Literary Trend Spotting: Female Assassins


Strong female characters are central figures in literature. Just like women today, they have jobs and pastimes of a wide variety. Fantasy, which descends from Gothic literature, has taken a genre marked with weak female characters and turned them into warriors and figures who are anything but damsels in distress.

Lately, I’ve noted another trend in the fantasy genre. And please note that in these posts, I use the term “literary trend” rather loosely. I call something a trend when it appears in several books I’ve read within recent memory. The trend I’m intrigued by today is the female assassin.

female assassins

The female assassin is often dark and angry. She has her own motivation for why she has chosen such a path. I came across the female assassin in Markswoman by Rati Mehrotra, a paperback book I won in a drawing done by HarperCollins on Instagram a number of months ago, and in Jay Kristoff’s bloody Nevernight Chronicles, of which the third volume is due out this fall.

Why are female assassins fascinating? It could be the warring duality of such a woman. In one instance she is a nurturing being who bears children, bringing life into the world from her own body, at least that is how society perceives her based on her gender. But in the other, she takes life away without a thought, and usually with relish. This juxtaposition is fascinating in the same way that male scientists who mess with creation (Dr. Frankenstein and others) are in the Gothic genre. The female assassin, however, is typically out for vengeance.

Both authors create worlds where the assassin is part of a group of assassins and their work is buried in religion, though their main characters, Mia Corvere of Nevernight and Kyra of Markswoman couldn’t be more different themselves. Both are out for revenge and of a similar age, but conduct themselves in very different ways. While Kyra is more subdued, Mia is loud and killing people left and right. Kyra lives by the strict code of conduct of the Order of Kali while Mia commits herself to Our Lady of Bloody Murder, though rarely does she follow their rules and customs and also strikes out on her own.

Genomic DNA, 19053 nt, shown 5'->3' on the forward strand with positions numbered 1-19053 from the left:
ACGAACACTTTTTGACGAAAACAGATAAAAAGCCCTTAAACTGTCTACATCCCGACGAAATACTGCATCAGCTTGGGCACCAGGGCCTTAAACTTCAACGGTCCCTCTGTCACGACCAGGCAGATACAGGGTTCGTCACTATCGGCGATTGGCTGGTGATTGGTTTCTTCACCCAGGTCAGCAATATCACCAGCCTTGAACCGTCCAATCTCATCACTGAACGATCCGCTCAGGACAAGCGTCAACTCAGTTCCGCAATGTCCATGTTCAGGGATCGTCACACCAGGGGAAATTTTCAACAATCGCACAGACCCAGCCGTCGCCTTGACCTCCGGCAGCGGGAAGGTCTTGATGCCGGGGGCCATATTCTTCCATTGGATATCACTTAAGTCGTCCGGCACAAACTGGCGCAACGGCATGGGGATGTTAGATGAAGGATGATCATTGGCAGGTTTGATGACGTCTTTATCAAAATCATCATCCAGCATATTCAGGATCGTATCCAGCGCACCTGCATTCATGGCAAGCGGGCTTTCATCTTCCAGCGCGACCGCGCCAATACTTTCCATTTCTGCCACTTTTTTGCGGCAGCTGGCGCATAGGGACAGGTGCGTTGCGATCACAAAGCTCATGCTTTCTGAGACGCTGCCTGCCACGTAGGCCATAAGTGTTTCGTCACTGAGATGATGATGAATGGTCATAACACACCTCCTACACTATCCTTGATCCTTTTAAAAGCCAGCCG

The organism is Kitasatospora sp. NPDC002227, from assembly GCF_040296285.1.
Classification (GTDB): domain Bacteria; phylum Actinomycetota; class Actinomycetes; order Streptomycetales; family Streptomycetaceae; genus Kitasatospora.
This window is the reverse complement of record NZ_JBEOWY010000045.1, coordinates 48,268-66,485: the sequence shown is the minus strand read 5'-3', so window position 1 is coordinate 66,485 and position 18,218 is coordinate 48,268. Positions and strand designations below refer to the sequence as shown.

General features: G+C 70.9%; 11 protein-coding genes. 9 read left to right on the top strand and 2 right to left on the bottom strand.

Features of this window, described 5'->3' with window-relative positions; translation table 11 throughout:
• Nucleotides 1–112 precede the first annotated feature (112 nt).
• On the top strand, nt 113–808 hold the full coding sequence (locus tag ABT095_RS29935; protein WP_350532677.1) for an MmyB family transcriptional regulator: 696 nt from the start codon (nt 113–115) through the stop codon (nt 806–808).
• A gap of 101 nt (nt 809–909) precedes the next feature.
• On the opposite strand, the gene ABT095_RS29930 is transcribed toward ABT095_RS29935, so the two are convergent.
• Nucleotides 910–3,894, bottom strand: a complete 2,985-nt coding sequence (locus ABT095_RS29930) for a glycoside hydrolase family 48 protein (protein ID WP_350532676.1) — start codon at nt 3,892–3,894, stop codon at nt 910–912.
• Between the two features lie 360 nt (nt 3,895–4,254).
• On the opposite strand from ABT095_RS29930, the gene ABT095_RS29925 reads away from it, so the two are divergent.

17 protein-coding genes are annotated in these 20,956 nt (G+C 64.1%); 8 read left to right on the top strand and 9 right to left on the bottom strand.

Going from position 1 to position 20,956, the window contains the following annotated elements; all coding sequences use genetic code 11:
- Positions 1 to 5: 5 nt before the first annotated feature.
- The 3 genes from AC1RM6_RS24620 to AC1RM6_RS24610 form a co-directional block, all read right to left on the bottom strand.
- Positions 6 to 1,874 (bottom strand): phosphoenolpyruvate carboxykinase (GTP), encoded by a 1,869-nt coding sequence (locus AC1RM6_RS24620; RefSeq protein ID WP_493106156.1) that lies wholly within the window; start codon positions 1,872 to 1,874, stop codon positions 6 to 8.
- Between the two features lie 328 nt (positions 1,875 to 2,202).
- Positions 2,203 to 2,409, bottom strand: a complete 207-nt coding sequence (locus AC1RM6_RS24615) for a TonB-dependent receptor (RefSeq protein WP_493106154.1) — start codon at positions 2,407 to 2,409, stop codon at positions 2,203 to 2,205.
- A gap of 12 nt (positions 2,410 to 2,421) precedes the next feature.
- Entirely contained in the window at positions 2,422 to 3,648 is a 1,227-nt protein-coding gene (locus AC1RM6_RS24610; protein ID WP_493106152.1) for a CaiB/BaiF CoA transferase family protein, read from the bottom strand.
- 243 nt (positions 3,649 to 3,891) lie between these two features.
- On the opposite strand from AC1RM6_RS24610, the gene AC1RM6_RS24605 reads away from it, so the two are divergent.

As I mention above, both of these main characters are young. While teenage characters are of particular interest and focus in current literature, I am also intrigued by what all of these stories (both assassin and not) are saying about choice and education. In the majority of literature nowadays featuring younger characters, they end up in an environment where they are brought into the fold of a group or organization and knowledge and skills are bestowed upon them. Typically, there is something inherently wrong with the leadership or those in power and it is left up to the heroine to solve the issue.  So, while the assassin has been made part of a collective, he or she also learns that maintaining one’s identity is important. You cannot trust those in power blindly.

Other books featuring female assassins on my to read list thanks to Goodreads includes: the Throne of Glass series by Sarah J. Maas, Graceling by Kristin Cashore, and for kicks, JB. Lynn’s Confessions of a Slightly Neurotic Hitwoman because it sounds like a good time.

The story of the female assassin is fraught with danger, intrigue and misconceptions. People are rarely who they seem and it’s up to the heroine (or main character) to sort it all out.

Have you been reading any stories featuring female assassins lately? What do they bring to the table as part of this literary trend? Please share your thoughts in the comments!

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